Of course advancement in grade does not solve the problem of poor academic performance by some of our nations’ youth. But there is a better solution to that problem at no more cost than retention. Children not performing up to the expectations held for their age group can receive tutoring, both after school and in summer. On average, the cost to a school district is somewhere about $10,000 per child per year to educate in grades K-8. That $10,000 is the fiscal commitment made by a district when it chooses to leave a child back to receive an additional year of schooling. That same amount of money could be better used for small group and personal tutoring programs over a few years to help the struggling student to perform better. This is the method used by wealthy parents of slow students to get their children to achieve well in school. That same opportunity should not be denied youth who come from poorer families. And for the record, Finland, whose school system is so exceptional, shuns retention in grade. It retains only about 2% of its students, not 10%, using special education teachers to avoid letting any child ever fall significantly behind their age mates.

Other policies that would help the poor and reduce the inequities we see in society include reducing teacher “churn” in schools. Lower class children experience more of that, and it hurts their academic performance. Policies to help experienced teachers stay in schools with poorer students need to be developed. New teachers rarely can match a veteran of five or more years in accomplishing all the objectives of modern schools.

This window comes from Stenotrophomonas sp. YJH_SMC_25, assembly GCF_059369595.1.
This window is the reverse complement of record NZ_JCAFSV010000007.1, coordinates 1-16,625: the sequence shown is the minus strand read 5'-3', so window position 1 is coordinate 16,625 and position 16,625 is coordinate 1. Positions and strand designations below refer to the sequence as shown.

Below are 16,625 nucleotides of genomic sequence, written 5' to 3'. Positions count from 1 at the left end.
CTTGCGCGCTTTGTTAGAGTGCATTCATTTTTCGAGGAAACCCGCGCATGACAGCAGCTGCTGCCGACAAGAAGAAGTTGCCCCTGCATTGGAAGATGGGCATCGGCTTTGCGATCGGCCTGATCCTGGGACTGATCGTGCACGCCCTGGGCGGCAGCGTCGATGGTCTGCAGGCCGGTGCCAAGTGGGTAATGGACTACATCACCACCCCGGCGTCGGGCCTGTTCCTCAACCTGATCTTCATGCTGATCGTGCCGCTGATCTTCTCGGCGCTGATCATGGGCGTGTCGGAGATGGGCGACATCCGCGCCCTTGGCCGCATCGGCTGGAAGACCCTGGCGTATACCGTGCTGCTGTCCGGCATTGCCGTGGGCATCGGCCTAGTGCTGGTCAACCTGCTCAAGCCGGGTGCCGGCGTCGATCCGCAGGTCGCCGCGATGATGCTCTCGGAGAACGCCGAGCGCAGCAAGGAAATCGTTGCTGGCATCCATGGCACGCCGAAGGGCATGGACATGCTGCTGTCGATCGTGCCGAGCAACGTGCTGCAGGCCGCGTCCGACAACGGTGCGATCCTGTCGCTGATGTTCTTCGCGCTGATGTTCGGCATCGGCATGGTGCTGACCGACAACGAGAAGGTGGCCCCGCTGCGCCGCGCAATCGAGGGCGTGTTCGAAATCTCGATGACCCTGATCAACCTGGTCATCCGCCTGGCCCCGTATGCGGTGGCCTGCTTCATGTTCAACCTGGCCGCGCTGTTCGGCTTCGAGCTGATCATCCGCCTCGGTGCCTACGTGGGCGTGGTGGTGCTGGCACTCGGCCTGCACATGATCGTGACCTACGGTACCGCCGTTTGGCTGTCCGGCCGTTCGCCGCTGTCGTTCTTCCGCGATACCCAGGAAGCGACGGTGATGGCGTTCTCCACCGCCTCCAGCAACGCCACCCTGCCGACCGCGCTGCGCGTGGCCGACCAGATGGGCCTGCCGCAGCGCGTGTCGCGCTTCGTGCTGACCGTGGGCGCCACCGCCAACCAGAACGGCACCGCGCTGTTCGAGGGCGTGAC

Other likely effective policies include the provision of wrap-around services for youth in schools that serve poor families. Medical, dental, vision, nutrition counseling, if not accessible by the families in a community need to be provided so the children of the poor have a better chance of leaving poverty in adulthood.

Adult programs also need to be part of schools so the school is part of its community: health clinics, job training, exercise rooms, community political meetings, technology access and training, libraries, and so forth—often help schools to help poor families. It seems evident that America simply cannot test its way out of its educational problems. Other policies need to be tried.

Conclusion

During the great convergence in income, from World War Two until about 1979, American wealth was more evenly spread and the economy hummed.  With the great divergence in income, beginning in about 1979, and accelerating after that, American wealth became concentrated and many factors negatively affected the rate of employment. The result has been that despite our nations great wealth, inequality in income in the USA is the greatest in the western world. Sequelae to high levels of inequality are high levels of poverty. Certainly poverty should never be an excuse for schools to do little, but poverty is a powerful explanation for why they cannot do much!